Hot Pepper highlights and growing tips

There’s something about hot peppers that collect stories. Perhaps it is because their different flavours and uses are special ingredients in different, often regional, dishes and these make people think of ancestral place or important person. Maybe its the bravado of a food that bite’s back. Hot peppers originated in the warmer regions of the americas but spread quickly to other regions of the world. People selected their favourite characteristics as people do. This selection continues to this day in farms and gardens.

Buena Mulata Hot Pepper

Buena Mulata Hot Pepper is a beautiful long and pointed pepper that starts out purple goes through a brown phase before becoming bright red. It is said that African America painter Horace Pippin shared it with the grandfather of well known seed saver William Woys Weaver.

To contrast this heritage variety, here are two modern creations. The first is Sugar Rush Peach, selected by Chris Fowler of Wales who makes hot sauces. Unlike many (not all) peppers, it’s species is baccatum rather than annum. I’ve grown this citrusy, crisp little pepper and found it a hardy, productive plant.

Closer to home is Carrot Bomb, a selection by Dan Brisebois of Tournesol Cooperative Farm in Quebec, from Bulgarian Carrot that is round rather than long. This, he says, makes it great for pickling!

It should surprise no one that most hot peppers are indeed hot but there are two on this list that are a little surprise. The first is the Spanish heirloom Padron. It has the amusing quality of ‘mostly’ being mild but occasionally being spicy. In other words, you never quite know what you are going to get.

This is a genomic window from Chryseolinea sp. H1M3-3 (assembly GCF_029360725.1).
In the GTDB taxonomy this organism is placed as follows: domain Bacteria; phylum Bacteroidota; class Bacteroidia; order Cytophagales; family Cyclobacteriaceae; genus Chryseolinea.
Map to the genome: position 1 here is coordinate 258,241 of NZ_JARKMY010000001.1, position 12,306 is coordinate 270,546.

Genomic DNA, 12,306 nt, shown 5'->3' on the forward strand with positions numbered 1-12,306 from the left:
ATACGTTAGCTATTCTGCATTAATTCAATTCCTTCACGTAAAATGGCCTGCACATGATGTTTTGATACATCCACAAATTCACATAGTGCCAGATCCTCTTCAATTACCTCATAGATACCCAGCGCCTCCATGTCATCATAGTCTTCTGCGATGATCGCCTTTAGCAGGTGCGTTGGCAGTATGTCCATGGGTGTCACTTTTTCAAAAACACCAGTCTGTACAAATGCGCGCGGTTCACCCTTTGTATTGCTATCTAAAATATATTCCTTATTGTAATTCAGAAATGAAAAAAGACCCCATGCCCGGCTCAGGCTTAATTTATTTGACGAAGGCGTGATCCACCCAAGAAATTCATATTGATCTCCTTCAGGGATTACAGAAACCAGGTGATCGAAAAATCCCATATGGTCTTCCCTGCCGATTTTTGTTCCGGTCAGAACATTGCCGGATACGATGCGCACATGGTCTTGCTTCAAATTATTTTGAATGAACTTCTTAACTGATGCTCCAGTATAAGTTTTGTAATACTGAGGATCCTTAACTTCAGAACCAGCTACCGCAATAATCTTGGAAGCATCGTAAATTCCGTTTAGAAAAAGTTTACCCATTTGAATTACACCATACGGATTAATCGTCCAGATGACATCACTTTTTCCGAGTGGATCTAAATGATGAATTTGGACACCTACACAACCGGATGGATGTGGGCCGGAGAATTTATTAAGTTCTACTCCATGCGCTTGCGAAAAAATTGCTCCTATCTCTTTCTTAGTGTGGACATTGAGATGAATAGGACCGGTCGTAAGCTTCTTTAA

There’s also heatless habanero Trinidad Perfume that has all the flavour notes of a good hab but without the fire.

Let us not forget some fun selections like decorative Little Blue that is a great little decorative and tasty pepper or Chinese Dragon Cayenne Pepper which can grow 10 inches long and retains its colour while drying. If you like dried pepper rista chains, there’s also Golden Cayenne pepper.

Dragon Pepper Cayenne

From Jalapeño poppers to Sweet Paprika, peppers make dishes special. We’d be delighted to share your pepper stories.

Hot Pepper Growing Tips

  1. Pepper seed germination will be helped by heat. Try the warm baggie method. Place your pepper seeds onto a paper towel, moisten then seal in a plastic freezer bag. Place on a heating vent or some other warm location. Check daily. This will speed up germination. New seeds of the annum species often germinate within days. Rarer species or older seeds may take longer, up to a week or more. Plant immediately when you see roots.
  2. Start your plants about 8 weeks before planting out. You may see flowers at planting time. It’s up to you whether to pinch these. I never have but some people swear by this method.
  3. Choose short season varieties for the Ottawa climate and grow in a warm, sunny place. This is one plant that you’ll see a big difference in performance when grown in full sun.
  4. They can be grown in large pots but dwarf varieties will do best in that situation.
  5. Peppers are decorative and do well interplanted in a warm sunny garden. Make sure you give them plenty of room if they are planted among established perennials as they will be crowded both in the leaf and root zone.
  6. Hot peppers who experience drought, are in my experience, even hotter so use that information wisely.
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